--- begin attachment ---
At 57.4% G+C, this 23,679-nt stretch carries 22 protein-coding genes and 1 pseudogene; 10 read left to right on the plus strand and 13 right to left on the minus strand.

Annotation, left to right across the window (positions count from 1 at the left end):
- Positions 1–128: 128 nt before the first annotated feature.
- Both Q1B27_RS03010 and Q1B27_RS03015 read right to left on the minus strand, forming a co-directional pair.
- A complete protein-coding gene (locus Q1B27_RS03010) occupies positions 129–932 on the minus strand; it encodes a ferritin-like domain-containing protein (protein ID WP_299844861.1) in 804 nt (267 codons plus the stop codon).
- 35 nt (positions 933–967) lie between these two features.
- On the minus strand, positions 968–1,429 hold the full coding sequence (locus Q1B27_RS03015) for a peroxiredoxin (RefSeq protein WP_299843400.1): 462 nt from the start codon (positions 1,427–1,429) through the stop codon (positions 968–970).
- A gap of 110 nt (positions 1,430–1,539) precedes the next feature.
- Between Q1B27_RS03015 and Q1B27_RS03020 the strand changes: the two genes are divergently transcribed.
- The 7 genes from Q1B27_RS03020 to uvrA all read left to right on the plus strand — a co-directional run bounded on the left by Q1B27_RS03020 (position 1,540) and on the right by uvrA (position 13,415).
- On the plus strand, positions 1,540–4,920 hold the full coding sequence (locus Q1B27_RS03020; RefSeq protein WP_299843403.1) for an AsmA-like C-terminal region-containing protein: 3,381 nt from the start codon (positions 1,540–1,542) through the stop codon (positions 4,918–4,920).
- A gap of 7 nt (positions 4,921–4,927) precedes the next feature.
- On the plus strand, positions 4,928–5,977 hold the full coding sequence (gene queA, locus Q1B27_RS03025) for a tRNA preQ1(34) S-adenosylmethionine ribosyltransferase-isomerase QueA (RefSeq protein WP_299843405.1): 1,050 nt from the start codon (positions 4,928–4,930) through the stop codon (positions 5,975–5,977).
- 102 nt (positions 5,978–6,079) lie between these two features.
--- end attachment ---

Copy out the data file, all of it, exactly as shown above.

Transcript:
At 57.4% G+C, this 23,679-nt stretch carries 22 protein-coding genes and 1 pseudogene; 10 read left to right on the plus strand and 13 right to left on the minus strand.

Annotation, left to right across the window (positions count from 1 at the left end):
- Positions 1–128: 128 nt before the first annotated feature.
- Both Q1B27_RS03010 and Q1B27_RS03015 read right to left on the minus strand, forming a co-directional pair.
- A complete protein-coding gene (locus Q1B27_RS03010) occupies positions 129–932 on the minus strand; it encodes a ferritin-like domain-containing protein (protein ID WP_299844861.1) in 804 nt (267 codons plus the stop codon).
- 35 nt (positions 933–967) lie between these two features.
- On the minus strand, positions 968–1,429 hold the full coding sequence (locus Q1B27_RS03015) for a peroxiredoxin (RefSeq protein WP_299843400.1): 462 nt from the start codon (positions 1,427–1,429) through the stop codon (positions 968–970).
- A gap of 110 nt (positions 1,430–1,539) precedes the next feature.
- Between Q1B27_RS03015 and Q1B27_RS03020 the strand changes: the two genes are divergently transcribed.
- The 7 genes from Q1B27_RS03020 to uvrA all read left to right on the plus strand — a co-directional run bounded on the left by Q1B27_RS03020 (position 1,540) and on the right by uvrA (position 13,415).
- On the plus strand, positions 1,540–4,920 hold the full coding sequence (locus Q1B27_RS03020; RefSeq protein WP_299843403.1) for an AsmA-like C-terminal region-containing protein: 3,381 nt from the start codon (positions 1,540–1,542) through the stop codon (positions 4,918–4,920).
- A gap of 7 nt (positions 4,921–4,927) precedes the next feature.
- On the plus strand, positions 4,928–5,977 hold the full coding sequence (gene queA, locus Q1B27_RS03025) for a tRNA preQ1(34) S-adenosylmethionine ribosyltransferase-isomerase QueA (RefSeq protein WP_299843405.1): 1,050 nt from the start codon (positions 4,928–4,930) through the stop codon (positions 5,975–5,977).
- 102 nt (positions 5,978–6,079) lie between these two features.